The movie "Stardust," a David Bowie "origin story" of sorts that was finally released seven months after its scheduled premiere at the canceled Tribeca Film Festival, raises several intriguing questions:
Can a movie about a really famous person work if the actor playing that person doesn't really look like him?
Can a movie about a famous musician work if it doesn't actually include any of the music that made them famous?
And can a movie get to some kind of truth about its subject if it begins with the disclaimer, "What follows is (mostly) fiction?"
For better and for worse, "Stardust" grapples with those issues as it follows a 24-year-old Bowie on a promotional tour through the United States in 1971, accompanied by a long-suffering Mercury Records publicist named Ron Oberman.
Johnny Flynn plays Bowie, Marc Maron plays Oberman, and the point of director and cowriter Gabriel Range's film is to trace the seeds of Bowie's breakthrough character, Ziggy Stardust, on a desultory tour of the States. The publicist searched for any rock journalists or radio stations who might be interested, and the would-be star tried to figure out how to present himself without alienating or boring people.
It's a coming-of-age story, you might say, except that the guy who comes of age starts as a shy British singer and ends up as a rock star space alien.
Did it really happen this way? Of course it did, and of course it didn't. The Ziggy Stardust character came from a multitude of sources -- Anthony Newley, British rockabilly star Vince Taylor, hapless American country singer the Legendary Stardust Cowboy, Iggy Pop and Lou Reed, Japanese theater and design, Andy Warhol's theories of plastic superstardom - that were no doubt percolating in Bowie's mind in the early 1970s. To place them all in the context of one short road trip with a bedraggled publicist is awfully convenient and not terribly persuasive, though it's hard to argue with its utility as a dramatic device.
Then again, I come at the film from a distinct perspective. In my days as a rock 'n' roll journalist, I saw Bowie in concert often and crossed paths and had conversations with him a number of times. I also knew Ron Oberman both on business and personal terms for many years, starting a few years after the events depicted in "Stardust."
So when I say I never bought Johnny Flynn as Bowie or Marc Maron as Oberman, that's not necessarily a complaint that others will have. Flynn does a good job with Bowie's voice, both when he's speaking and singing, and he's got Bowie's hair circa 1971, Bowie's teeth (courtesy of prosthetics) and Bowie's wardrobe. But he's never really looks like Bowie to a convincing degree, which gets in the way of the fervor with which he throws himself into the role.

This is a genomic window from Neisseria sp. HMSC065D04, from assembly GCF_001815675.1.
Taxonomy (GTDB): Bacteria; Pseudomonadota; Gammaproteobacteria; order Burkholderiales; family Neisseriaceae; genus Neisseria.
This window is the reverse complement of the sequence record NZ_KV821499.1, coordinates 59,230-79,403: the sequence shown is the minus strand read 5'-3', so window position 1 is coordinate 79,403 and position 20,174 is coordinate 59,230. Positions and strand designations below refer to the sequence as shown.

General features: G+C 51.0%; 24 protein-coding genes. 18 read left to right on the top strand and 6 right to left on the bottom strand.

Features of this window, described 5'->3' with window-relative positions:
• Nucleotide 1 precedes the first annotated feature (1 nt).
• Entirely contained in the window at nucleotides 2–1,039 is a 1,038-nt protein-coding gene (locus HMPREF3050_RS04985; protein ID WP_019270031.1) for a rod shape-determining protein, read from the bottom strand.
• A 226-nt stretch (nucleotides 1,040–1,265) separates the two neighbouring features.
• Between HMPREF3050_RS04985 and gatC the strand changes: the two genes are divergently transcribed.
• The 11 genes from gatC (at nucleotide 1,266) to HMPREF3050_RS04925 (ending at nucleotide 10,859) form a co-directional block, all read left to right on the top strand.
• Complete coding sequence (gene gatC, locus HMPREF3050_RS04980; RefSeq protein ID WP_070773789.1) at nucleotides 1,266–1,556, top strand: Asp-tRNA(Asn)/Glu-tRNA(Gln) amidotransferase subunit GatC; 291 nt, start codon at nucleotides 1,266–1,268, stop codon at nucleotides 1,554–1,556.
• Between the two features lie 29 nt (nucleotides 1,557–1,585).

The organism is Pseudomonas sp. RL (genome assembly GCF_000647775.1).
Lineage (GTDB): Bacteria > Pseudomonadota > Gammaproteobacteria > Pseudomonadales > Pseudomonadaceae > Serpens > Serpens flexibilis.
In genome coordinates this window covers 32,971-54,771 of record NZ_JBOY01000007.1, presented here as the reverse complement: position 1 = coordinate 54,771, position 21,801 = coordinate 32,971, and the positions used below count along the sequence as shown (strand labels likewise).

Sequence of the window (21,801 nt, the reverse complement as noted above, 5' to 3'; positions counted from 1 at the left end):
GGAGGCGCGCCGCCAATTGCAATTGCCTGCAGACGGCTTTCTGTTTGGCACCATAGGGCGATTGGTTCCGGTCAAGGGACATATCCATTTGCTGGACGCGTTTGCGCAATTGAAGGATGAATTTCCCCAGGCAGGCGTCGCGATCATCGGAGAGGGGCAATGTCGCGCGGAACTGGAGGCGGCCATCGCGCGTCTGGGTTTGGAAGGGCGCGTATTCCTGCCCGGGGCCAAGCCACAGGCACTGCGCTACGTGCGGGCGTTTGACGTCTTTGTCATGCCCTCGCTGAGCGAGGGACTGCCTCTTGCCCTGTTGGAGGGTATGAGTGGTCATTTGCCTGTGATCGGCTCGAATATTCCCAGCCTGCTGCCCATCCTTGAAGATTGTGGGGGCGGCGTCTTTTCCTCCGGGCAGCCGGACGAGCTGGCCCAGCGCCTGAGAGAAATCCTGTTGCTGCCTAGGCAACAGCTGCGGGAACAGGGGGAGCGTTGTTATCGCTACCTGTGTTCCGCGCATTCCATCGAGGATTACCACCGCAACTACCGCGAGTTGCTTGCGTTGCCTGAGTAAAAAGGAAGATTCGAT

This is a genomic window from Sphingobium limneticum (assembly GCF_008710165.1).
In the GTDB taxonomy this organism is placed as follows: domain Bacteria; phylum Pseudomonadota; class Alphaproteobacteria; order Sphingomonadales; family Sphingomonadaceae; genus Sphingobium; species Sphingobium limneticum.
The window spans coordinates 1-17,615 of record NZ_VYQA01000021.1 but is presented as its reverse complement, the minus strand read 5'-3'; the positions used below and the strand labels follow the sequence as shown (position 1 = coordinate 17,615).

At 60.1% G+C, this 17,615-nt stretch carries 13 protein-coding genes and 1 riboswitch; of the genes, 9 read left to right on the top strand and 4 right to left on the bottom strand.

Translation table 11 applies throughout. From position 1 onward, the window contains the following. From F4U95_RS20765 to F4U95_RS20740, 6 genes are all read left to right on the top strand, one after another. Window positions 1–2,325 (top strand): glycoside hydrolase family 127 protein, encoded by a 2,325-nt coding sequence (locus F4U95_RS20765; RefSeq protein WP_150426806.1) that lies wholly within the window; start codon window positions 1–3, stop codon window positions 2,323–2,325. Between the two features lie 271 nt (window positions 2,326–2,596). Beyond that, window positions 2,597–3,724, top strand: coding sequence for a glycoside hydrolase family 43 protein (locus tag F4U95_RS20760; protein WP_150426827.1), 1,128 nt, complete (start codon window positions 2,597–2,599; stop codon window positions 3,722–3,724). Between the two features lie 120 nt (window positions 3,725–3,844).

I won't harp on the degree to which Maron doesn't seem like Oberman, since that's irrelevant to the vast majority of people who'll see the movie, except to say that the actor is more than twice as old as Oberman was when he took Bowie on the road, 56 v. 27, and that in the couple of decades I knew him, Ron was never anywhere near as flustered or disorganized as he is in the film.
The matter of music is another tricky area for "Stardust," which was made without the rights to use Bowie's songs. It's possible to succeed under those terms: John Ridley made a terrific movie about Jimi Hendrix, 2013's "All Is by My Side," that only showed the guitarist playing cover versions of other people's songs, while Todd Haynes fictionalized the Bowie/Iggy Pop story in "Velvet Goldmine" by enlisting current musicians to write new Bowie-style songs.
"Stardust" uses both of those techniques, with Flynn performing some cover songs that Bowie did perform, and also doing new songs that are meant to sound like old ones. But if you see Bowie pick up a guitar on a tour where he's promoting his new album, "The Man Who Sold the World," you sort of want to see him perform a song from that album rather than a Jacques Brel or faux-Velvet Underground cover - and if you see him take the stage for the first time as the Ziggy Stardust character, you really want to hear him rip into a song from the "Ziggy" album.
Range catches a break by depicting a promo tour on which Bowie was forbidden from performing because of a visa problem, but it's still disconcerting to watch the genesis of an artist when you can't hear the art he's making.
And that leads to the big question: Can "Stardust," which comes at the rock icon via impersonation and fiction, still pull off a compelling origin story? Maybe it can - just as the much bigger, grander and more biopic-y "Rocketman" was all the better for making stuff up about Elton John, "Stardust" should probably get a pass for using its inventions to tell the story of a guy who specialized in his own reinvention.
The Bowie in "Stardust" isn't the real Bowie, of course - but then, neither was Ziggy Stardust or Aladdin Sane or the Thin White Duke.
So Gabriel Range and Johnny Flynn's version of "David Bowie" - a guy drawing from everything around him to find a way to present himself without revealing the fear of madness that really lurks in every one of his songs - is a Bowie we can accept and be entertained by in the context of this particular story. And Flynn's ferocious commitment to the role is something to admire, even if we're not completely convinced.
And by the way, this isn't the first time that Ziggy Stardust's last name has been borrowed for a rock 'n' roll movie: In 1974, Michael Apted made a rock drama called "Stardust," which didn't have much to do with Bowie (though it starred his glam-rock colleague David Essex) but was a better movie.